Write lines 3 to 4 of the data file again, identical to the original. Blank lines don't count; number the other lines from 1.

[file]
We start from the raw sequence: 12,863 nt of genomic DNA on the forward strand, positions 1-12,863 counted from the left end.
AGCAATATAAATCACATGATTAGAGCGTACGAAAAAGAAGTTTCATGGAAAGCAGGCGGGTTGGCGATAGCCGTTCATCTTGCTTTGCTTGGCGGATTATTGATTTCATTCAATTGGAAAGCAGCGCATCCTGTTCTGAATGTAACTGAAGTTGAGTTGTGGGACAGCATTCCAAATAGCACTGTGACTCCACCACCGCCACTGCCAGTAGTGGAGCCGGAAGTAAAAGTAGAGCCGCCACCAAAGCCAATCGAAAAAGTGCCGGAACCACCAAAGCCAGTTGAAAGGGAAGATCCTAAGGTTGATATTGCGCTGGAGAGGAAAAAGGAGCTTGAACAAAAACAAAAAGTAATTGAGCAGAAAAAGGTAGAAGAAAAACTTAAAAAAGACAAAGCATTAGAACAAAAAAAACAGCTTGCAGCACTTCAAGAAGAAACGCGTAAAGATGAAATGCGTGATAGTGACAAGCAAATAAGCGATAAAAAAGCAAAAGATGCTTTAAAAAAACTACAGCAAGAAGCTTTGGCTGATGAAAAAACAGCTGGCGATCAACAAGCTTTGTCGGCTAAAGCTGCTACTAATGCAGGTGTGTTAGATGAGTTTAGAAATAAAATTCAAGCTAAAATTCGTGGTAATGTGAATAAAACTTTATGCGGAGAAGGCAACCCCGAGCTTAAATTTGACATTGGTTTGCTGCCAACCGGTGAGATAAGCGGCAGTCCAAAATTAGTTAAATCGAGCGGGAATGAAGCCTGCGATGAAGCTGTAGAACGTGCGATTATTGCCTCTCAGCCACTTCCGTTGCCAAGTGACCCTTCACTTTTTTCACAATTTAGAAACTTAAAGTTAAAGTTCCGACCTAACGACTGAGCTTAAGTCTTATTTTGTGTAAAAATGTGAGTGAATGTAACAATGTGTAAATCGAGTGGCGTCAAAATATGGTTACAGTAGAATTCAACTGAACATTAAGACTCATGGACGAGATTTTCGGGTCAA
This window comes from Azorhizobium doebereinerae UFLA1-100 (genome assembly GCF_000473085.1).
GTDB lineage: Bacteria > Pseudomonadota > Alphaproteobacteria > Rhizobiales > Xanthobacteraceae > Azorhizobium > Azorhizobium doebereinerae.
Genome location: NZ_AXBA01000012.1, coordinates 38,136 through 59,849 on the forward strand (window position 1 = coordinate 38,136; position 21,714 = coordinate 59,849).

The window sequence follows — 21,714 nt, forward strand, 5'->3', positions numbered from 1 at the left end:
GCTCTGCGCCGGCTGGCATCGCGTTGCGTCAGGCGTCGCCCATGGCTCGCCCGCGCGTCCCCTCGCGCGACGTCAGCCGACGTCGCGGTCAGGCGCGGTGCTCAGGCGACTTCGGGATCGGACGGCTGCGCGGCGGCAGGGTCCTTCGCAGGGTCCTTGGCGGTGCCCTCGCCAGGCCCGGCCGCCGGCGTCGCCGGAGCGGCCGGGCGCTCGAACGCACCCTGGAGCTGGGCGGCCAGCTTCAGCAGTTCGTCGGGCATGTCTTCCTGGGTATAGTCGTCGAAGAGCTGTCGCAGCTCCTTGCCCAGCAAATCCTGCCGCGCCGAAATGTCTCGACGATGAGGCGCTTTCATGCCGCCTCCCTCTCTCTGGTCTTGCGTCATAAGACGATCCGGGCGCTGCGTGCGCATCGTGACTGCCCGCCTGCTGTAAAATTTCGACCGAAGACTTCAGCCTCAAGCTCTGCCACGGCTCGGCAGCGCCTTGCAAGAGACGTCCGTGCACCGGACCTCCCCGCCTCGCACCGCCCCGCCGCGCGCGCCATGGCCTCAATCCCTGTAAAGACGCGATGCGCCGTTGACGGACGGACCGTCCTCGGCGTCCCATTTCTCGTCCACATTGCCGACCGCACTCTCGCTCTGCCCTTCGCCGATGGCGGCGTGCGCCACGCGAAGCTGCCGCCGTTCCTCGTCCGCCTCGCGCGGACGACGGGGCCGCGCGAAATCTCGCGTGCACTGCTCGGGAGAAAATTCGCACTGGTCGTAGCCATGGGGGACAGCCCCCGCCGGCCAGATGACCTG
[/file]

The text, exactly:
This window comes from Azorhizobium doebereinerae UFLA1-100 (genome assembly GCF_000473085.1).
GTDB lineage: Bacteria > Pseudomonadota > Alphaproteobacteria > Rhizobiales > Xanthobacteraceae > Azorhizobium > Azorhizobium doebereinerae.